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SALC is supporting three individuals who were charged with sedition for allegedly participating in a march that encouraged Swazis to boycott the 2013 national elections. The definition of seditious intention in the Sedition and Subversive Activities Act is extremely broad and vague, and this lack of clarity over what conduct is prohibited has enabled Swazi authorities to use the law to suppress legitimate dissent.

The three individuals are accused of contravening section 4(a) of the Act which prohibits conduct that attempts to “bring hatred and dissatisfaction against the Swaziland government and the administration of justice”, and section 4(e) of the Act which prohibits the display of “seditious publications”. All three were granted bail in 2013, and have not yet received a trial date for the commencement of their criminal trial.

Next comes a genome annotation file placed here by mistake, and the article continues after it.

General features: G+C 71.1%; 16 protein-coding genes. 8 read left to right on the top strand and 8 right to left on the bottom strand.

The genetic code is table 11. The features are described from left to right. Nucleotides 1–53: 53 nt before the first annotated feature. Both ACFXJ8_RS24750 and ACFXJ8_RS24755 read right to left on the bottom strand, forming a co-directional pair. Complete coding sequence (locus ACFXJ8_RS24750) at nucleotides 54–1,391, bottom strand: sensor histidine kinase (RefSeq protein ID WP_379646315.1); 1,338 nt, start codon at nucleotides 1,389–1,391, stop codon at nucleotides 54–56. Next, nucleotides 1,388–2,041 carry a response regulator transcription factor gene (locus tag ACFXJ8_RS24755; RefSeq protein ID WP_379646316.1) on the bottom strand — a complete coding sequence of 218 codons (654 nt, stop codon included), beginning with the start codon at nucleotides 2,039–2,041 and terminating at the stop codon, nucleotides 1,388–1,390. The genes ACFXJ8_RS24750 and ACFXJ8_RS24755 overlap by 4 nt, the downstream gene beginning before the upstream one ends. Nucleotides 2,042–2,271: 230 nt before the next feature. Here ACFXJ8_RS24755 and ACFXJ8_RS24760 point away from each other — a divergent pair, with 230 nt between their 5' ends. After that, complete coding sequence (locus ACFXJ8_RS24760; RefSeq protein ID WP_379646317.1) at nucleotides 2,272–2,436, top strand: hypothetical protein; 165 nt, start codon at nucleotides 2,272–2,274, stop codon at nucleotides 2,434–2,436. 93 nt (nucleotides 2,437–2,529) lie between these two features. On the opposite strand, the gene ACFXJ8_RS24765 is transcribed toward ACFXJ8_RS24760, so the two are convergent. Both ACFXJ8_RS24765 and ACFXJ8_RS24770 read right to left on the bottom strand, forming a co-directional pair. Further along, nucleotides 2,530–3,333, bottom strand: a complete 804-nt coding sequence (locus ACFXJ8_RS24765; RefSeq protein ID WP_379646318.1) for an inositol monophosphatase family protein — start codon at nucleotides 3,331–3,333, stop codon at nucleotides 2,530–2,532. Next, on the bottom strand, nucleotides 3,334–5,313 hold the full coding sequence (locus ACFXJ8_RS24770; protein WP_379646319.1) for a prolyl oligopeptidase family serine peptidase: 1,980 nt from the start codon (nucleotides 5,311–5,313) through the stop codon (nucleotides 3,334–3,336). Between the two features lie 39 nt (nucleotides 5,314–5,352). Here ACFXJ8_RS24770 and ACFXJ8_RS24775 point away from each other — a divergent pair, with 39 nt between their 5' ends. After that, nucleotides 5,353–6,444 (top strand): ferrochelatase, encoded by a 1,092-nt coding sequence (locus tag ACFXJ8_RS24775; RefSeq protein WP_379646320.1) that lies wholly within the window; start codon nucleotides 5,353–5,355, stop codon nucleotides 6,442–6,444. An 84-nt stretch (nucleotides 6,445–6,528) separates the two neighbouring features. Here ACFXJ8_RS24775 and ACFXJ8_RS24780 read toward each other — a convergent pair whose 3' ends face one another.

The constitutional challenge was filed in June 2014, and was initially before court in September 2015. Due to time constraints it was postponed to 8 and 9 February 2016 for the finalisation of oral arguments. Judgment was delivered on 16 September 2016. The State has since appealed the judgment. Procedural arguments on relating to the appeal are due to be heard on 19 March 2019.

Fact Sheet

Court Diary: High Court, Day 1

Court Diary: High Court, Day 2

Court Diary: High Court, Day 3

Court Diary: High Court, Day 4

Court Papers

Notice of Motion

Founding Affidavit

4th Respondent’s Answering Affidavit

3rd Respondent’s Supporting Affidavit

Replying Affidavit

Applicants’ Heads of Argument

High Court Majority Judgment

High Court Dissenting Judgment

News Releases/Blogs/Articles
10 July 2022 – Anti-terrorism initiatives in Africa risk missing the point.
6 July 2022 – Journalist a terrorist? How anti-terrorism laws constitute a threat to fundamental human rights in Eswatini.

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